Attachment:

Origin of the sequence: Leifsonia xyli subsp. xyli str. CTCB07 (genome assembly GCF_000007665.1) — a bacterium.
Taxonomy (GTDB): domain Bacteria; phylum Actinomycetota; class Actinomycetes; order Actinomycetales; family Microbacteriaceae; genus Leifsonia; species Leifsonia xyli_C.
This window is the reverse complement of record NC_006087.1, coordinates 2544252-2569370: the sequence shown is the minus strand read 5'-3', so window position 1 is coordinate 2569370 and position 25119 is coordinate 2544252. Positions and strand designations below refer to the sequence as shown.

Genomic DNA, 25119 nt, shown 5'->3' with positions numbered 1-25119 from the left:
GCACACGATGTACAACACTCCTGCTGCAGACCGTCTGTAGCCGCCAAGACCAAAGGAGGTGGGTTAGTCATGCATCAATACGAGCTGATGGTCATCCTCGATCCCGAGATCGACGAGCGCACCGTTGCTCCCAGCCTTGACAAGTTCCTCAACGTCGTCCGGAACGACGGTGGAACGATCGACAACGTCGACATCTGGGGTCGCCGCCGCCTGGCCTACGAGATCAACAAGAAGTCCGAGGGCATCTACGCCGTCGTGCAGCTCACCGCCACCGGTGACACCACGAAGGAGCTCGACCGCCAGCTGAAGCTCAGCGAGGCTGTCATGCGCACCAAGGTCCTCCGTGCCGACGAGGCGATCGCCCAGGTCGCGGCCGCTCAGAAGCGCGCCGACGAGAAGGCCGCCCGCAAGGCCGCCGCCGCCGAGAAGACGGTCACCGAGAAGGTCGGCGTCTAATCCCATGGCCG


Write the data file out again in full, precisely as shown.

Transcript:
Origin of the sequence: Leifsonia xyli subsp. xyli str. CTCB07 (genome assembly GCF_000007665.1) — a bacterium.
Taxonomy (GTDB): domain Bacteria; phylum Actinomycetota; class Actinomycetes; order Actinomycetales; family Microbacteriaceae; genus Leifsonia; species Leifsonia xyli_C.
This window is the reverse complement of record NC_006087.1, coordinates 2544252-2569370: the sequence shown is the minus strand read 5'-3', so window position 1 is coordinate 2569370 and position 25119 is coordinate 2544252. Positions and strand designations below refer to the sequence as shown.

Genomic DNA, 25119 nt, shown 5'->3' with positions numbered 1-25119 from the left:
GCACACGATGTACAACACTCCTGCTGCAGACCGTCTGTAGCCGCCAAGACCAAAGGAGGTGGGTTAGTCATGCATCAATACGAGCTGATGGTCATCCTCGATCCCGAGATCGACGAGCGCACCGTTGCTCCCAGCCTTGACAAGTTCCTCAACGTCGTCCGGAACGACGGTGGAACGATCGACAACGTCGACATCTGGGGTCGCCGCCGCCTGGCCTACGAGATCAACAAGAAGTCCGAGGGCATCTACGCCGTCGTGCAGCTCACCGCCACCGGTGACACCACGAAGGAGCTCGACCGCCAGCTGAAGCTCAGCGAGGCTGTCATGCGCACCAAGGTCCTCCGTGCCGACGAGGCGATCGCCCAGGTCGCGGCCGCTCAGAAGCGCGCCGACGAGAAGGCCGCCCGCAAGGCCGCCGCCGCCGAGAAGACGGTCACCGAGAAGGTCGGCGTCTAATCCCATGGCCG